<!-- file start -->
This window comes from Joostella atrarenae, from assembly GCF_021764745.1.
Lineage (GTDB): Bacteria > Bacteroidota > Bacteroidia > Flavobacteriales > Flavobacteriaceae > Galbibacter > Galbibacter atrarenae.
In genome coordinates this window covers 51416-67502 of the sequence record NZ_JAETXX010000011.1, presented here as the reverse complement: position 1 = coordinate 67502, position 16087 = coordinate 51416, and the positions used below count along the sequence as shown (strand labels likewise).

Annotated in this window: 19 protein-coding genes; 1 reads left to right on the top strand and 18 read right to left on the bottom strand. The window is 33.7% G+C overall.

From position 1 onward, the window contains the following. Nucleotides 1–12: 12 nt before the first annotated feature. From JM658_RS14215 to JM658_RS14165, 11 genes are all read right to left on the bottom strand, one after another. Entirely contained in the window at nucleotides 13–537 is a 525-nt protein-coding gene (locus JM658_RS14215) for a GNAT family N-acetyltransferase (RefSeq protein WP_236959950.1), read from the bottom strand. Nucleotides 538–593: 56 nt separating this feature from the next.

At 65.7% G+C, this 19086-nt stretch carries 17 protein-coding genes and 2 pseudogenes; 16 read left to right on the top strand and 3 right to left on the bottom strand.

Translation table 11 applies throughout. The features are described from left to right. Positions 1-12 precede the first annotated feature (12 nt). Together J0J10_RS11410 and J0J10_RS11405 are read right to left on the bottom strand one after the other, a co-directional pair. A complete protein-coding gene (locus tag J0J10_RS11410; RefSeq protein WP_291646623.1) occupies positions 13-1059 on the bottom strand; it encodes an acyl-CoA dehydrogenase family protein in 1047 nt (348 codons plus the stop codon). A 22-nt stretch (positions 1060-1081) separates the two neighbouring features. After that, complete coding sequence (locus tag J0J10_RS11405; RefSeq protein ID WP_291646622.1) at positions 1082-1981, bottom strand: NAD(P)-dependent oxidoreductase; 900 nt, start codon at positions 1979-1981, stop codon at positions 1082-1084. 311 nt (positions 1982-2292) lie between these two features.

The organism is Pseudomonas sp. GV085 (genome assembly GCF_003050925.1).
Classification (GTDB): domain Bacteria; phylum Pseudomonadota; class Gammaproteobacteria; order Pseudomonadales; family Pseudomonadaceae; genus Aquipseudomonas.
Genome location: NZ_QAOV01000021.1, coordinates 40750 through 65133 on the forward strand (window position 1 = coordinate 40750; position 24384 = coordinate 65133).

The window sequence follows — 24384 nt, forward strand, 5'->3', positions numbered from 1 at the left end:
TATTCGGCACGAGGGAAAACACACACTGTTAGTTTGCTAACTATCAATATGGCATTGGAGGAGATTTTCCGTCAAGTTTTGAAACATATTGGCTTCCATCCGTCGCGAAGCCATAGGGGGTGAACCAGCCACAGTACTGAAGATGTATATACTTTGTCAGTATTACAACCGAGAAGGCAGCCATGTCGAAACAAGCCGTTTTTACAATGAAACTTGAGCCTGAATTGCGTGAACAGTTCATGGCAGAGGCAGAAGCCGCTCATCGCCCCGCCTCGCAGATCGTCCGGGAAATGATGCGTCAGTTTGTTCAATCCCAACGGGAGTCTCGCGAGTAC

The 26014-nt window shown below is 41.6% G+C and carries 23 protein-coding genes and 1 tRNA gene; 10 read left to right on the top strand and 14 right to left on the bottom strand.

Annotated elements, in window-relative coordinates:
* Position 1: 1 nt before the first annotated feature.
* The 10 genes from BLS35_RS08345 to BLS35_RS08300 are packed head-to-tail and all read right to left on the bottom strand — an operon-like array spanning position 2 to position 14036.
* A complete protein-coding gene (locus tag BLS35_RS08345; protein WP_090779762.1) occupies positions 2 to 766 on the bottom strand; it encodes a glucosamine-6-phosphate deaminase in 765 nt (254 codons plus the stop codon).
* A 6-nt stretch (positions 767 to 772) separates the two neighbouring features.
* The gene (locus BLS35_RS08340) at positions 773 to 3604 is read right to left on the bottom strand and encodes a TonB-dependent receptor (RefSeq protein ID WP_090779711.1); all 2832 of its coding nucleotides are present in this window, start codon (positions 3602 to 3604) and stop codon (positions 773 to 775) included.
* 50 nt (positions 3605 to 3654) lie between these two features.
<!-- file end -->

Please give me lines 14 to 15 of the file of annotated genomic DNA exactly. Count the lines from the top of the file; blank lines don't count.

Annotated elements, in window-relative coordinates:
* Position 1: 1 nt before the first annotated feature.